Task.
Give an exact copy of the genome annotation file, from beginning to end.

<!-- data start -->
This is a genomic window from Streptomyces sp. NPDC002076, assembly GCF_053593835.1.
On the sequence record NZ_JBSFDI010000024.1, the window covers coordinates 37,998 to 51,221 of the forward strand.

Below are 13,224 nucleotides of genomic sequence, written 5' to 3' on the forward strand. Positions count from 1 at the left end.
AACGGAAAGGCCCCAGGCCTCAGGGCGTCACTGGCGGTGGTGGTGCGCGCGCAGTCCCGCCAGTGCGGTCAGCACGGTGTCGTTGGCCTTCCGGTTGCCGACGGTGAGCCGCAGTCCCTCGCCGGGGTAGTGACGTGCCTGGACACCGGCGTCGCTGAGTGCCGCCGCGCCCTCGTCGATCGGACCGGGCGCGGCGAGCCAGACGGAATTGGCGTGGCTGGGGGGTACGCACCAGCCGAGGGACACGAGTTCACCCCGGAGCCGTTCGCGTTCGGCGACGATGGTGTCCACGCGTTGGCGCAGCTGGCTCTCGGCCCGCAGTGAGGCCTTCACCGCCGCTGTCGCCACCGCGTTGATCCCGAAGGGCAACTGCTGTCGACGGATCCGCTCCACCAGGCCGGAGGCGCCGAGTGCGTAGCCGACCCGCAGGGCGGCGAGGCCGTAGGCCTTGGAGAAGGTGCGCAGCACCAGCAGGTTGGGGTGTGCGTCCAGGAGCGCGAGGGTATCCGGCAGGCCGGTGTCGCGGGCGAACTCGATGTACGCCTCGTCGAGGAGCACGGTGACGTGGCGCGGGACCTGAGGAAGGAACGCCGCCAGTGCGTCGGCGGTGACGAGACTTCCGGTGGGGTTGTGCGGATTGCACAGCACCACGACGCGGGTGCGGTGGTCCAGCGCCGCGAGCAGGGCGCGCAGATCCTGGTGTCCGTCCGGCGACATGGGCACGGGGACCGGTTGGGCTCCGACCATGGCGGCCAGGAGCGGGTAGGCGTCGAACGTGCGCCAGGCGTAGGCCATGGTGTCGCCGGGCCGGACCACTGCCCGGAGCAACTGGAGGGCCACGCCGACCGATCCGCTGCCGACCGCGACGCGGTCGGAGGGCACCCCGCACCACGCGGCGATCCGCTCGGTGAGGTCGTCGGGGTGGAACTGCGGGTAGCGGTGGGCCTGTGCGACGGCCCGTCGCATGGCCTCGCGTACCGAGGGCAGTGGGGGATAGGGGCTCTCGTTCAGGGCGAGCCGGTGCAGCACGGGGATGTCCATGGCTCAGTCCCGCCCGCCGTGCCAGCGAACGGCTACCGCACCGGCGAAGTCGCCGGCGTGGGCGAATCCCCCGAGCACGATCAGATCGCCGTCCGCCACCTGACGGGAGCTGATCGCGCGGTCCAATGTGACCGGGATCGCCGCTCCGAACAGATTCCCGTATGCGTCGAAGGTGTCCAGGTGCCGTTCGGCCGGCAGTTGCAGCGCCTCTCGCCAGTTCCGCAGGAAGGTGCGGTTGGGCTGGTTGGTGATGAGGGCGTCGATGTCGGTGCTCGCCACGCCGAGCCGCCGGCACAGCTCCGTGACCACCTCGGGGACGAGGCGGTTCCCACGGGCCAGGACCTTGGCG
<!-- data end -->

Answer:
This is a genomic window from Streptomyces sp. NPDC002076, assembly GCF_053593835.1.
On the sequence record NZ_JBSFDI010000024.1, the window covers coordinates 37,998 to 51,221 of the forward strand.

Below are 13,224 nucleotides of genomic sequence, written 5' to 3' on the forward strand. Positions count from 1 at the left end.
AACGGAAAGGCCCCAGGCCTCAGGGCGTCACTGGCGGTGGTGGTGCGCGCGCAGTCCCGCCAGTGCGGTCAGCACGGTGTCGTTGGCCTTCCGGTTGCCGACGGTGAGCCGCAGTCCCTCGCCGGGGTAGTGACGTGCCTGGACACCGGCGTCGCTGAGTGCCGCCGCGCCCTCGTCGATCGGACCGGGCGCGGCGAGCCAGACGGAATTGGCGTGGCTGGGGGGTACGCACCAGCCGAGGGACACGAGTTCACCCCGGAGCCGTTCGCGTTCGGCGACGATGGTGTCCACGCGTTGGCGCAGCTGGCTCTCGGCCCGCAGTGAGGCCTTCACCGCCGCTGTCGCCACCGCGTTGATCCCGAAGGGCAACTGCTGTCGACGGATCCGCTCCACCAGGCCGGAGGCGCCGAGTGCGTAGCCGACCCGCAGGGCGGCGAGGCCGTAGGCCTTGGAGAAGGTGCGCAGCACCAGCAGGTTGGGGTGTGCGTCCAGGAGCGCGAGGGTATCCGGCAGGCCGGTGTCGCGGGCGAACTCGATGTACGCCTCGTCGAGGAGCACGGTGACGTGGCGCGGGACCTGAGGAAGGAACGCCGCCAGTGCGTCGGCGGTGACGAGACTTCCGGTGGGGTTGTGCGGATTGCACAGCACCACGACGCGGGTGCGGTGGTCCAGCGCCGCGAGCAGGGCGCGCAGATCCTGGTGTCCGTCCGGCGACATGGGCACGGGGACCGGTTGGGCTCCGACCATGGCGGCCAGGAGCGGGTAGGCGTCGAACGTGCGCCAGGCGTAGGCCATGGTGTCGCCGGGCCGGACCACTGCCCGGAGCAACTGGAGGGCCACGCCGACCGATCCGCTGCCGACCGCGACGCGGTCGGAGGGCACCCCGCACCACGCGGCGATCCGCTCGGTGAGGTCGTCGGGGTGGAACTGCGGGTAGCGGTGGGCCTGTGCGACGGCCCGTCGCATGGCCTCGCGTACCGAGGGCAGTGGGGGATAGGGGCTCTCGTTCAGGGCGAGCCGGTGCAGCACGGGGATGTCCATGGCTCAGTCCCGCCCGCCGTGCCAGCGAACGGCTACCGCACCGGCGAAGTCGCCGGCGTGGGCGAATCCCCCGAGCACGATCAGATCGCCGTCCGCCACCTGACGGGAGCTGATCGCGCGGTCCAATGTGACCGGGATCGCCGCTCCGAACAGATTCCCGTATGCGTCGAAGGTGTCCAGGTGCCGTTCGGCCGGCAGTTGCAGCGCCTCTCGCCAGTTCCGCAGGAAGGTGCGGTTGGGCTGGTTGGTGATGAGGGCGTCGATGTCGGTGCTCGCCACGCCGAGCCGCCGGCACAGCTCCGTGACCACCTCGGGGACGAGGCGGTTCCCACGGGCCAGGACCTTGGCG